Welcome to back to HHG, Y’all…
This 2nd edition of the DMV “Super 3” focuses on the decade of the 1980’s. Frankly, picking 3 players that exemplify what hoops was in the DMV during this decade was a challenge. There’s a LOT of meshing of both the 80’s and 90’s in terms of players and accolades, but these 3 ballers (at least in my eyes) stood out above the rest when it came to repping the DMV’s best during this era. Before we get started, here’s a short list of DMV basketball talent that DIDN’T make the list for the 1980’s:
Danny Ferry (2 Time All-Met, McDonald’s All-American, NCAA All-American, National High School & NCAA POY, NBA Pro)
Jerrod Mustaf (3 Time All-Met, McDonald’s All-American)
Michael Tate ( 3 Time All-Met, McDonald’s All-American)
Aaron Bain (3 Time All-Met)
Tommy Amaker (2 Time All-Met)
Dennis Scott (2 Time All-Met, McDonald’s All-American, NCAA All-American, NBA All-Star)
Anthony Tucker (All Met)
Sherman Douglas ( 2 Time All-Met, NCAA All-American, NBA Pro, NBA-All Rookie Team)
Johnny Dawkins ( 2 Time All-Met, NCAA All-American, NBA Pro)
Adrian Branch ( All-Met, High School All-American, NCAA All-American, NBA Pro)
David Robinson (NCAA All-American, Multi-time NBA All-Star)
Yeesh, that’s enough…I’d be here typing all day if I continued to run down the list of quality talent that DIDN’T quite crack the Super 3 for this era. The array of players that didn’t make the cut is representative of just how competitive the DMV has been over the years in terms of putting quality talent out there.
So, without further adieu, here’s the DMV “Super 3” for the decade of the 1980’s!
1) Len Bias – Northwestern High School (University Of Maryland)
We ALL know the story by now. It’s been over 30 years since ANYBODY that was close to a TV set saw the coroner’s gurney exiting a UMD residence hall with Leonard Bias’ lifeless body on it. We know the potential he exhibited during a highlight-filled career at the University of Maryland, where he became one of the most unstoppable forces in College Basketball, in arguably the TOUGHEST College Basketball conferences EVER in the 1980’s Atlantic Coast Conference. He was an athlete that was simply ahead of his time on the basketball court; 6’8, 215 chiseled pounds, and almost a 40-inch vertical leap, he was already an athletic freak in small forward terms. Add the ball skills and shooting of a 2 guard and you had something that college basketball (and possibly the NBA) hadn’t seen before. We’ll never know if Len’s NBA career would’ve progressed along the same trajectory as MJ’s, but it would’ve been fun to see him try. We DO know that his development and play was iconic for THIS region, and he’s still the measuring stick for a LOT of kids that come out of the area. He was truly one of a kind and a talent that was taken from us WAY too soon.
2) Walt “The Wizard” Williams – Crossland High School (University Of Maryland)
Yeah, Walt’s one of those dudes whose career blends into the early 1990’s but what he did in the area during the late 80’s going into the new decade warrants a spot in the Super 3 for this decade. Another 6’8 guard/forward hybrid, The Wizard was one of the most prolific scorers in the history of PG County, as well as the region. He could play all 5 positions on the floor, and could score effectively at all 3 levels (On the block, mid-range, and from the perimeter). He scored almost 2000 points in only 2 years playing varsity at Crossland High School. He was a scoring machine, point blank. As good as he was, he could’ve gone to school anywhere in the country, particularly in the wake of Len Bias’ death and the subsequent NCAA punishment handed down for violations under Bob Wade’s tenure at the school. Instead of going to any number of ACC schools on transfer, he chose to stay at UMD, helping the program survive in the process. Often he played without the benefit of television exposure (as a result of NCAA sanctions) but was still able to dominate the competition at the collegiate level, become a consensus 1st Team All-American, and become a lottery pick in the 1992 NBA Draft. His loyalty and visibility for this region landed him on this list as much as his exploits in college, or his career longevity in the NBA. When I see a kid rocking knee-high socks on a blacktop anywhere in town, I think of the Wizard.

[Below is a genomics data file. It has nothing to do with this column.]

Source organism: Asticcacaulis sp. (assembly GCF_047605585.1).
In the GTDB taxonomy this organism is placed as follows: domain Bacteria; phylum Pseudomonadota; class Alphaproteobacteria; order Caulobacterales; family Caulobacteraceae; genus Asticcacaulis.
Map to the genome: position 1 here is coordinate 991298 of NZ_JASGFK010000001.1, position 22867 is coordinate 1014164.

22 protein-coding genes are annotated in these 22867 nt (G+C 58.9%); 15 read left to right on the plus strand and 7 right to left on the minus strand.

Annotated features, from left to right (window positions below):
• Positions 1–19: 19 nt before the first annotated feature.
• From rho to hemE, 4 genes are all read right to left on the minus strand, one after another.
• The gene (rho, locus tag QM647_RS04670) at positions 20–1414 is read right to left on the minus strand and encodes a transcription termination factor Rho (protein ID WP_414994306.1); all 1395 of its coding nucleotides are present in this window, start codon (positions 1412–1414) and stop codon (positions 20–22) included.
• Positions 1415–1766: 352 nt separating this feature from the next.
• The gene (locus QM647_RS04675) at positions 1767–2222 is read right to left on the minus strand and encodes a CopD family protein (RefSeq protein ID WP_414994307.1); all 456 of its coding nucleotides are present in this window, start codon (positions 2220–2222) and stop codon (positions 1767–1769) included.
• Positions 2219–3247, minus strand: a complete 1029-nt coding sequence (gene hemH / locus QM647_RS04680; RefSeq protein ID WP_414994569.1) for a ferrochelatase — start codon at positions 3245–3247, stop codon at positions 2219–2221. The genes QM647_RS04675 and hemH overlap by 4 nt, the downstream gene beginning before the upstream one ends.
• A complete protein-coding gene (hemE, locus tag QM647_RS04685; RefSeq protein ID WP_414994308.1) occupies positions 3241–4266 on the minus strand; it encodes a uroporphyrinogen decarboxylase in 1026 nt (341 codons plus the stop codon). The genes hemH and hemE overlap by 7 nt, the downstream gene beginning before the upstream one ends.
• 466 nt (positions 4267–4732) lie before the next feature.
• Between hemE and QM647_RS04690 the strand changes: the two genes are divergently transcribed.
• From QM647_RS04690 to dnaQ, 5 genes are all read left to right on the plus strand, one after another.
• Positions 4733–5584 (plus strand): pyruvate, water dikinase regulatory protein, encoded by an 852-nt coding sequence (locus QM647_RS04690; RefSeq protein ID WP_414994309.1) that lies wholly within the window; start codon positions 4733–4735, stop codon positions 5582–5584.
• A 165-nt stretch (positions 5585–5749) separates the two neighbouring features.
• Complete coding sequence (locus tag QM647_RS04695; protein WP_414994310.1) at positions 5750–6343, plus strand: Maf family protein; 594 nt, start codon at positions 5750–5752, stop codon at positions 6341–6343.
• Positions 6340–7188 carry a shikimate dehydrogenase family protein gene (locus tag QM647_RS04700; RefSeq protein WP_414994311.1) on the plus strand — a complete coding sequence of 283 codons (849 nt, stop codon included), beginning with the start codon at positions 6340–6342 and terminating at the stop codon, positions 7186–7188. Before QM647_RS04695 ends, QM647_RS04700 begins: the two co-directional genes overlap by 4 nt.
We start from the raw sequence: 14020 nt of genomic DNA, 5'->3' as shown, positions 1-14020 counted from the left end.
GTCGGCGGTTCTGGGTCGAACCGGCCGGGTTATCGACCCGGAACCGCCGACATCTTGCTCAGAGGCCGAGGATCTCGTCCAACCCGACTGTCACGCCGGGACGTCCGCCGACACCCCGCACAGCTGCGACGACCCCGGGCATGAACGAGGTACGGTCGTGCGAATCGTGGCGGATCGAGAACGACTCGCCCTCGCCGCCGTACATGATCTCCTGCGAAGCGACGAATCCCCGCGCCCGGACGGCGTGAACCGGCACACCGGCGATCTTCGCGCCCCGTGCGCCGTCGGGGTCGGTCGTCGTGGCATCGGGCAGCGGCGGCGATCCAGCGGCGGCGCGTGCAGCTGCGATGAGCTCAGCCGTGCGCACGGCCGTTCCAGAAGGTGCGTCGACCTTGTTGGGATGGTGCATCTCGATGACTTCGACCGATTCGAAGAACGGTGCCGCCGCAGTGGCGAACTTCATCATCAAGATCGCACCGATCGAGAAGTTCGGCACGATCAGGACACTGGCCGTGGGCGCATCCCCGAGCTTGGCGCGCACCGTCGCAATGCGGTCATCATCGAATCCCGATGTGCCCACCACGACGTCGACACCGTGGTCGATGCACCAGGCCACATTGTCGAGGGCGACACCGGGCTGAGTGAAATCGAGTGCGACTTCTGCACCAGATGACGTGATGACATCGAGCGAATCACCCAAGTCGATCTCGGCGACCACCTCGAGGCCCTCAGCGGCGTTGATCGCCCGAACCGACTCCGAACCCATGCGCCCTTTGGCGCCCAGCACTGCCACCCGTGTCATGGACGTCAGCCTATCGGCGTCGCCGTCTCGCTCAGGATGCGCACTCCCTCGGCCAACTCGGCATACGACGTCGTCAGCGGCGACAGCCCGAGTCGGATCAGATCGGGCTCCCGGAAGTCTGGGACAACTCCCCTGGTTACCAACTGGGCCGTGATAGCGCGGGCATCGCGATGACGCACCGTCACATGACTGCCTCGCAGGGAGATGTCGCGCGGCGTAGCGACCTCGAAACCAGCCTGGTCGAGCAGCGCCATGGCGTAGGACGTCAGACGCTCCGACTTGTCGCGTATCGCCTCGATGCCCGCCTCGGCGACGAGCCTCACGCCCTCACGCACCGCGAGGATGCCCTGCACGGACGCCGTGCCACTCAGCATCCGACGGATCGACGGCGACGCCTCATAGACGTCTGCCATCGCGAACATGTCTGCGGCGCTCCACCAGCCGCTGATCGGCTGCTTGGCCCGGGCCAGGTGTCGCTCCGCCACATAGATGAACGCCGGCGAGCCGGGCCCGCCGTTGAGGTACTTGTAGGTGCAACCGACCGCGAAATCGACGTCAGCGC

3) Grant Hill – South Lakes High School (Duke University)
The ‘Duke University’ part of this excerpt kinda made me throw up in the back of my mouth a little bit, but Calvin Hill’s son deserves a spot on this list for a variety of reasons. First, Grant’s probably the illest small forward ever to come out of Northern Virginia and arguably one of the most versatile players to come out of the region ever. Athletic enough to guard all 5 positions at 6’8 and 225 pounds, and fast enough to get to the hoop whenever he wanted as a small forward, he was dominant in this area without even scratching the surface of his abilities. We got a chance to actually see that phase of his development while he was playing for that evil empire down in Durham. Multi-time NBA All-Star that could’ve been even more, if not for injuries derailing his career. Grant definitely left his mark on basketball in the area, even if folks identify him with that coach in Durham that never seems to age.
So…There it is, the ‘Super 3’ for the era of the 1980’s. Mane, that was tough…LOL
LOTS of GREAT players; LOTS of GREAT history…ALL DMV. Until next entry!